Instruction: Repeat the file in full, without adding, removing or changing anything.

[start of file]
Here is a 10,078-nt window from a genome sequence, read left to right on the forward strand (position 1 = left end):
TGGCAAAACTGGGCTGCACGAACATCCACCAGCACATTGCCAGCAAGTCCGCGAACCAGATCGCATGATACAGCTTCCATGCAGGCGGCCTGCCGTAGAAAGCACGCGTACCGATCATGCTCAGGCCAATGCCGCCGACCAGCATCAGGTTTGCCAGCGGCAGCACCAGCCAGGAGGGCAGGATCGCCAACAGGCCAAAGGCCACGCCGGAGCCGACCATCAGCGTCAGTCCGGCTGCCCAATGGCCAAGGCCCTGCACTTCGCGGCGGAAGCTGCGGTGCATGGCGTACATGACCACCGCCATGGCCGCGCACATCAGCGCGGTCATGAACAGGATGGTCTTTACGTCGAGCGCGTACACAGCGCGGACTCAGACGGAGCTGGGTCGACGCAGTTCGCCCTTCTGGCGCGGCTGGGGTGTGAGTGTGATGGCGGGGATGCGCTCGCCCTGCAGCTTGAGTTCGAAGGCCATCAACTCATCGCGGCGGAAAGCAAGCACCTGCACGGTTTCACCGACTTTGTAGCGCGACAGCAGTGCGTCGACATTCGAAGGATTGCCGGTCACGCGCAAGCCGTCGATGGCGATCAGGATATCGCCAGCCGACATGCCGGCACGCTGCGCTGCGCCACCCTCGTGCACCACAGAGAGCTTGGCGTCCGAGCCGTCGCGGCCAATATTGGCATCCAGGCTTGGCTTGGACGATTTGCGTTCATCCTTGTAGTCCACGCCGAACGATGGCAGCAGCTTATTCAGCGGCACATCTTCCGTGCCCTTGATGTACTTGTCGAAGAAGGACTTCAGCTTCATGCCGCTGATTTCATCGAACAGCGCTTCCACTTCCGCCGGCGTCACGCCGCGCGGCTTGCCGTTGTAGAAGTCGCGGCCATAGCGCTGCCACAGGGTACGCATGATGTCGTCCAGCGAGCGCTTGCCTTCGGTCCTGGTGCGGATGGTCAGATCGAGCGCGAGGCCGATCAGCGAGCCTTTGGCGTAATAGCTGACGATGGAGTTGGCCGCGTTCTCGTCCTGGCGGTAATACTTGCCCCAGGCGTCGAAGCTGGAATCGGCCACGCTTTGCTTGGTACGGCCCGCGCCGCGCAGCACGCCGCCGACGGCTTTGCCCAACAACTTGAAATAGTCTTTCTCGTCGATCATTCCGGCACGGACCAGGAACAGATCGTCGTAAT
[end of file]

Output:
Here is a 10,078-nt window from a genome sequence, read left to right on the forward strand (position 1 = left end):
TGGCAAAACTGGGCTGCACGAACATCCACCAGCACATTGCCAGCAAGTCCGCGAACCAGATCGCATGATACAGCTTCCATGCAGGCGGCCTGCCGTAGAAAGCACGCGTACCGATCATGCTCAGGCCAATGCCGCCGACCAGCATCAGGTTTGCCAGCGGCAGCACCAGCCAGGAGGGCAGGATCGCCAACAGGCCAAAGGCCACGCCGGAGCCGACCATCAGCGTCAGTCCGGCTGCCCAATGGCCAAGGCCCTGCACTTCGCGGCGGAAGCTGCGGTGCATGGCGTACATGACCACCGCCATGGCCGCGCACATCAGCGCGGTCATGAACAGGATGGTCTTTACGTCGAGCGCGTACACAGCGCGGACTCAGACGGAGCTGGGTCGACGCAGTTCGCCCTTCTGGCGCGGCTGGGGTGTGAGTGTGATGGCGGGGATGCGCTCGCCCTGCAGCTTGAGTTCGAAGGCCATCAACTCATCGCGGCGGAAAGCAAGCACCTGCACGGTTTCACCGACTTTGTAGCGCGACAGCAGTGCGTCGACATTCGAAGGATTGCCGGTCACGCGCAAGCCGTCGATGGCGATCAGGATATCGCCAGCCGACATGCCGGCACGCTGCGCTGCGCCACCCTCGTGCACCACAGAGAGCTTGGCGTCCGAGCCGTCGCGGCCAATATTGGCATCCAGGCTTGGCTTGGACGATTTGCGTTCATCCTTGTAGTCCACGCCGAACGATGGCAGCAGCTTATTCAGCGGCACATCTTCCGTGCCCTTGATGTACTTGTCGAAGAAGGACTTCAGCTTCATGCCGCTGATTTCATCGAACAGCGCTTCCACTTCCGCCGGCGTCACGCCGCGCGGCTTGCCGTTGTAGAAGTCGCGGCCATAGCGCTGCCACAGGGTACGCATGATGTCGTCCAGCGAGCGCTTGCCTTCGGTCCTGGTGCGGATGGTCAGATCGAGCGCGAGGCCGATCAGCGAGCCTTTGGCGTAATAGCTGACGATGGAGTTGGCCGCGTTCTCGTCCTGGCGGTAATACTTGCCCCAGGCGTCGAAGCTGGAATCGGCCACGCTTTGCTTGGTACGGCCCGCGCCGCGCAGCACGCCGCCGACGGCTTTGCCCAACAACTTGAAATAGTCTTTCTCGTCGATCATTCCGGCACGGACCAGGAACAGATCGTCGTAAT